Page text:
ATM is a central regulator of the cellular responses to DNA double-strand breaks (DSBs). Here we identify a biochemical interaction between ATM and RSF1 and we characterise the role of RSF1 in this response. The ATM–RSF1 interaction is dependent upon both DSBs and ATM kinase activity. Together with SNF2H/SMARCA5, RSF1 forms the RSF chromatin-remodelling complex. Although RSF1 is specific to the RSF complex, SNF2H/SMARCA5 is a catalytic subunit of several other chromatin-remodelling complexes. Although not required for checkpoint signalling, RSF1 is required for efficient repair of DSBs via both end-joining and homology-directed repair. Specifically, the ATM-dependent recruitment to sites of DSBs of the histone fold proteins CENPS/MHF1 and CENPX/MHF2, previously identified at centromeres, is RSF1-dependent. In turn these proteins recruit and regulate the mono-ubiquitination of the Fanconi Anaemia proteins FANCD2 and FANCI. We propose that by depositing CENPS/MHF1 and CENPX/MHF2, the RSF complex either directly or indirectly contributes to the reorganisation of chromatin around DSBs that is required for efficient DNA repair.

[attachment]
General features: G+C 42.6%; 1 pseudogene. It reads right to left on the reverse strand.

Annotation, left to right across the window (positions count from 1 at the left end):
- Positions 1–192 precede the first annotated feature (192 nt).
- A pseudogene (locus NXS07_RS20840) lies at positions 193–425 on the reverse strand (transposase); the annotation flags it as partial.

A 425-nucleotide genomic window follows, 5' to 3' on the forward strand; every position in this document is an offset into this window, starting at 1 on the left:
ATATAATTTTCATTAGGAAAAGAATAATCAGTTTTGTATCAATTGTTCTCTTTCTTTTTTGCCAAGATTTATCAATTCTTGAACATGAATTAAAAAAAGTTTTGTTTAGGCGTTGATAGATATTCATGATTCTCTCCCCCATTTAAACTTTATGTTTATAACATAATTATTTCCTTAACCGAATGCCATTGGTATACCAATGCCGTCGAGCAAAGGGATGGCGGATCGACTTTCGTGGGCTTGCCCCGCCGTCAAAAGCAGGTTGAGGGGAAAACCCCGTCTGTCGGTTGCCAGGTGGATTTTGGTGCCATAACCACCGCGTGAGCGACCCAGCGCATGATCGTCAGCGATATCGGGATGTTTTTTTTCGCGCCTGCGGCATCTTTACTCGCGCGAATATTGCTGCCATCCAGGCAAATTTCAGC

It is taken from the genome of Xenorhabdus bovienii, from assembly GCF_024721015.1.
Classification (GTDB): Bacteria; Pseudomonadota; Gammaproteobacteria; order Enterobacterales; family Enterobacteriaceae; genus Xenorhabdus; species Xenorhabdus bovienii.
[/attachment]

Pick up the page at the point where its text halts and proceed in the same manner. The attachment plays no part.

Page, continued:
DNA carries all the information necessary for life; thus damage or loss of genetic material can result in cell death or cancer. The worst-case insult to genetic information is a DNA double-strand break, caused by agents either within the cell (e.g., by-products of respiration, errors of DNA replication) or from outside (e.g., ionizing radiation). Ataxia telangiectasia kinase (ATM) and the Fanconi anaemia proteins perform housekeeping roles in the cell, recognising aberrant DNA structures and promoting their repair. Mutations that affect these proteins are responsible for the eponymous genetic syndromes that are characterised by elevated mutation rate, increased cancer risk, developmental defects, and shortened life span. In this work we identify and characterise a novel link between these two central players in the DNA damage response. We show that the Remodelling and Spacing Factor 1 (RSF1) protein, which can reorganise the compaction of DNA to allow access for other proteins, requires ATM for its function after DNA damage. Specifically, RSF1 recruits two centromeric histone-like proteins that in turn promote mono-ubiquitination and recruitment to sites of damage of FANCD2 and FANCI—two proteins that belong to the Fanconi anaemia pathway. Absence of RSF1 results in defective repair of double-strand DNA breaks, prolonged arrest of the cell cycle, and cell death. Our study suggests that ATM-dependent regulation of the RSF chromatin-remodelling complex is necessary during double-strand break repair to recruit centromeric histones and then Fanconi anaemia proteins.